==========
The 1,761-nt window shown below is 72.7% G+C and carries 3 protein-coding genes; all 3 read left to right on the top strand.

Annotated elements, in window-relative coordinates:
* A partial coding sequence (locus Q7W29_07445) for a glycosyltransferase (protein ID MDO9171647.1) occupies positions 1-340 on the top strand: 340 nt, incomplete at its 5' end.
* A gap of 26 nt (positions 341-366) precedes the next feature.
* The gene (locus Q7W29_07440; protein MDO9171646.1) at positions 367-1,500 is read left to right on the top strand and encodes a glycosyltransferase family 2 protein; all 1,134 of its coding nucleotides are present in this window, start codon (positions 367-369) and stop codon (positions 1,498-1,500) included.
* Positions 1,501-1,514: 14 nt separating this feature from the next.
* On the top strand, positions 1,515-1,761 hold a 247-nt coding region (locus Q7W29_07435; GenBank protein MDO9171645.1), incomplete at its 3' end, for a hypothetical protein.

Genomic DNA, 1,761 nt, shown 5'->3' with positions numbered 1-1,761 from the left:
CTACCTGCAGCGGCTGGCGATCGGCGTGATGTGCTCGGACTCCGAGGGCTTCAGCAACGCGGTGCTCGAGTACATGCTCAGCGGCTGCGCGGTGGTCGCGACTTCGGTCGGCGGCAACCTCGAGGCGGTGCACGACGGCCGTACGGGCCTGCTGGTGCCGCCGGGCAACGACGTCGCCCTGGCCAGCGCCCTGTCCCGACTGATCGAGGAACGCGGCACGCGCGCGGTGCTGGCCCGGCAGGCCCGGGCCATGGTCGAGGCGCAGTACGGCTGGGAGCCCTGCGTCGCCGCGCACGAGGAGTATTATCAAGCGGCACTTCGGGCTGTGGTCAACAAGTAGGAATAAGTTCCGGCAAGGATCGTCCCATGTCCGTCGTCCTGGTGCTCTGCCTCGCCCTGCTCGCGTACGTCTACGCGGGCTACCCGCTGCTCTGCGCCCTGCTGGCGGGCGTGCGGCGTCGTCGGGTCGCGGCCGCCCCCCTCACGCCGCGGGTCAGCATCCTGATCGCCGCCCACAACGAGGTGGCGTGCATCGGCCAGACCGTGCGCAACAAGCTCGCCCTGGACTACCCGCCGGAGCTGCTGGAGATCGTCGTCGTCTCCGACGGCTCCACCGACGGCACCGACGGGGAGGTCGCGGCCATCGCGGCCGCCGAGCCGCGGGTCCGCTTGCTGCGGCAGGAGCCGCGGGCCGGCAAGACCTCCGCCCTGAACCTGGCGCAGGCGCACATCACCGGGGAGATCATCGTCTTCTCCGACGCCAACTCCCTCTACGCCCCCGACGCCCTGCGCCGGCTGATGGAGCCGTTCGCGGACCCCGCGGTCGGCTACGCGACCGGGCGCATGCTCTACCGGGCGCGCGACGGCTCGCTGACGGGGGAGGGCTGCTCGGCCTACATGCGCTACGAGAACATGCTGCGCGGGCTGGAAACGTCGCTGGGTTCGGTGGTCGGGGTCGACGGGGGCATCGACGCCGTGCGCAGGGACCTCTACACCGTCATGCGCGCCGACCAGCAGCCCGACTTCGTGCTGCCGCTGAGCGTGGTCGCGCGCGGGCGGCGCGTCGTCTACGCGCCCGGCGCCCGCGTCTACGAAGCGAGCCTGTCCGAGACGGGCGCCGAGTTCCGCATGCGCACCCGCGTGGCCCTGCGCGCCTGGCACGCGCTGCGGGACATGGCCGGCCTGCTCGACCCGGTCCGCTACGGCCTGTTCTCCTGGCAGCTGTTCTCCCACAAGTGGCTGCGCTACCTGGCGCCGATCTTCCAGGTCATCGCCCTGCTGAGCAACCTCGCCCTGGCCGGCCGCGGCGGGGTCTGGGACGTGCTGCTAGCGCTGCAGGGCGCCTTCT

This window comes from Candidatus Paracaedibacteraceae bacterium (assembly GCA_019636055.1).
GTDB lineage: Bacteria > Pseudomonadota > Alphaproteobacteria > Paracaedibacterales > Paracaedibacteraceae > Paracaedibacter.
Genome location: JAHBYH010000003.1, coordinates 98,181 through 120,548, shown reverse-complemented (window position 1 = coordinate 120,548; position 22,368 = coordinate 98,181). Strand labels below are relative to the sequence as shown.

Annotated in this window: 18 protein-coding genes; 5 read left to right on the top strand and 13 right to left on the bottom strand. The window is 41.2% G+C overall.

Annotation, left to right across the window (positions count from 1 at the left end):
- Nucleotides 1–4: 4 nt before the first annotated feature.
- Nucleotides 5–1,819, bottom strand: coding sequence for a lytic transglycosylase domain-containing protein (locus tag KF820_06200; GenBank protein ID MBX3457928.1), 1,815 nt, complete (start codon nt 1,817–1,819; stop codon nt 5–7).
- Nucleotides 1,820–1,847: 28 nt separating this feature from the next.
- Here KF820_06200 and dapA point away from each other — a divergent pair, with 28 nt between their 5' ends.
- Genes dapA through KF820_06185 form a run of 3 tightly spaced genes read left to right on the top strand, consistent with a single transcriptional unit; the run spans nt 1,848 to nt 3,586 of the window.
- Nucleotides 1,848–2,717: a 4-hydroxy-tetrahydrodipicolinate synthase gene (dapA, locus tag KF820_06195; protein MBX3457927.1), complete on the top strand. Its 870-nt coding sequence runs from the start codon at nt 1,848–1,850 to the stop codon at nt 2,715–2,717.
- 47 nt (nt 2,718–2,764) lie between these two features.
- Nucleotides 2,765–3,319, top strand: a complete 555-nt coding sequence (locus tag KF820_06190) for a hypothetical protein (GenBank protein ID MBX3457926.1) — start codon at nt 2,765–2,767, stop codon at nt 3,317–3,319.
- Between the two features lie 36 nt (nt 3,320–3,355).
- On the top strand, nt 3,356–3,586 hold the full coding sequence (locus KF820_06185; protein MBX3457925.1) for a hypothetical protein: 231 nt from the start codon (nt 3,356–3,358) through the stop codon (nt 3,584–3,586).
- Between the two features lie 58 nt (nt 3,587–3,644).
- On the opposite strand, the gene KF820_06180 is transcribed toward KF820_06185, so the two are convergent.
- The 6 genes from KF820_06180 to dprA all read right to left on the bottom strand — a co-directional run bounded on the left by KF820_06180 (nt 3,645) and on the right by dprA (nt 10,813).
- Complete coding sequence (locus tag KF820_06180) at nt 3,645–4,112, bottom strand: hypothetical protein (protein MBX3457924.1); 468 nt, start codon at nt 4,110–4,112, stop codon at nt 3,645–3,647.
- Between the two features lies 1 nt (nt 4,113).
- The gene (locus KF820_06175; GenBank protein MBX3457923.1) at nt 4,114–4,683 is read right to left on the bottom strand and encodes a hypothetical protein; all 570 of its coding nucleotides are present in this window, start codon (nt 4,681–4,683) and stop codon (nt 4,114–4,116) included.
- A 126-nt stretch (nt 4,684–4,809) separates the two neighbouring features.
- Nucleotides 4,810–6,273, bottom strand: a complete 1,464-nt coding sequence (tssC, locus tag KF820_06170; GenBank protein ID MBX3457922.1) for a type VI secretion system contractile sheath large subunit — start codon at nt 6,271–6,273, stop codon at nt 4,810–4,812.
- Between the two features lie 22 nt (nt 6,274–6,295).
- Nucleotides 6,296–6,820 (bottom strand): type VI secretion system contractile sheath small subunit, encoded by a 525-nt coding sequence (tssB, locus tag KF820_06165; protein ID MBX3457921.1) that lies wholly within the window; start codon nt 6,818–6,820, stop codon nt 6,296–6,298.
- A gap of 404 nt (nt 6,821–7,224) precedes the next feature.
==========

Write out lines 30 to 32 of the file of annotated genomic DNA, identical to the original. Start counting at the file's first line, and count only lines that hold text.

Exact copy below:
- The gene (locus KF820_06175; GenBank protein MBX3457923.1) at nt 4,114–4,683 is read right to left on the bottom strand and encodes a hypothetical protein; all 570 of its coding nucleotides are present in this window, start codon (nt 4,681–4,683) and stop codon (nt 4,114–4,116) included.
- A 126-nt stretch (nt 4,684–4,809) separates the two neighbouring features.
- Nucleotides 4,810–6,273, bottom strand: a complete 1,464-nt coding sequence (tssC, locus tag KF820_06170; GenBank protein ID MBX3457922.1) for a type VI secretion system contractile sheath large subunit — start codon at nt 6,271–6,273, stop codon at nt 4,810–4,812.